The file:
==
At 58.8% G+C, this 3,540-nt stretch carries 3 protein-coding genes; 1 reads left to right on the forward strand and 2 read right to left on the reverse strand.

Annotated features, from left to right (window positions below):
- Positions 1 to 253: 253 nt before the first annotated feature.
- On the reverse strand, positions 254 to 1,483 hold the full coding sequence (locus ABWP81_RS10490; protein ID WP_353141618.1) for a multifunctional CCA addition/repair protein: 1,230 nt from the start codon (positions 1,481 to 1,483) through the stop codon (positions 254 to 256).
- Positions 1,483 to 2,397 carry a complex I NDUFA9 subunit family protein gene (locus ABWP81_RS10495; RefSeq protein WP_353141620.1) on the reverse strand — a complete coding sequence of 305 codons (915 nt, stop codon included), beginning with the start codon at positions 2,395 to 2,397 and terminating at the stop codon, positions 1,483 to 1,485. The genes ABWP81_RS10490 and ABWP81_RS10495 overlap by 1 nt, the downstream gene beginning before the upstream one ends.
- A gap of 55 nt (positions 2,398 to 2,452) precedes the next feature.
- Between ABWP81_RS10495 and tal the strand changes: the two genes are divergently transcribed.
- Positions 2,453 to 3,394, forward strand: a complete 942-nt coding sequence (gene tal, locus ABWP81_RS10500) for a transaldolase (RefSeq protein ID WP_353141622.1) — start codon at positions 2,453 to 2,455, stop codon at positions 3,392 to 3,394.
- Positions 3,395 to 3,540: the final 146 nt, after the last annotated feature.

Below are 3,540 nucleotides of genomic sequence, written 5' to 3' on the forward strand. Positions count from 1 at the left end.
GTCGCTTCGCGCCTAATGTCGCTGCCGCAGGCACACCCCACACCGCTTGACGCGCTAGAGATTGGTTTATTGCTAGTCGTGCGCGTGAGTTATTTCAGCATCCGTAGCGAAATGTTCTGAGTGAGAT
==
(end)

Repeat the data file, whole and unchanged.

At 58.8% G+C, this 3,540-nt stretch carries 3 protein-coding genes; 1 reads left to right on the forward strand and 2 read right to left on the reverse strand.

Annotated features, from left to right (window positions below):
- Positions 1 to 253: 253 nt before the first annotated feature.
- On the reverse strand, positions 254 to 1,483 hold the full coding sequence (locus ABWP81_RS10490; protein ID WP_353141618.1) for a multifunctional CCA addition/repair protein: 1,230 nt from the start codon (positions 1,481 to 1,483) through the stop codon (positions 254 to 256).
- Positions 1,483 to 2,397 carry a complex I NDUFA9 subunit family protein gene (locus ABWP81_RS10495; RefSeq protein WP_353141620.1) on the reverse strand — a complete coding sequence of 305 codons (915 nt, stop codon included), beginning with the start codon at positions 2,395 to 2,397 and terminating at the stop codon, positions 1,483 to 1,485. The genes ABWP81_RS10490 and ABWP81_RS10495 overlap by 1 nt, the downstream gene beginning before the upstream one ends.
- A gap of 55 nt (positions 2,398 to 2,452) precedes the next feature.
- Between ABWP81_RS10495 and tal the strand changes: the two genes are divergently transcribed.
- Positions 2,453 to 3,394, forward strand: a complete 942-nt coding sequence (gene tal, locus ABWP81_RS10500) for a transaldolase (RefSeq protein ID WP_353141622.1) — start codon at positions 2,453 to 2,455, stop codon at positions 3,392 to 3,394.
- Positions 3,395 to 3,540: the final 146 nt, after the last annotated feature.

Below are 3,540 nucleotides of genomic sequence, written 5' to 3' on the forward strand. Positions count from 1 at the left end.
GTCGCTTCGCGCCTAATGTCGCTGCCGCAGGCACACCCCACACCGCTTGACGCGCTAGAGATTGGTTTATTGCTAGTCGTGCGCGTGAGTTATTTCAGCATCCGTAGCGAAATGTTCTGAGTGAGAT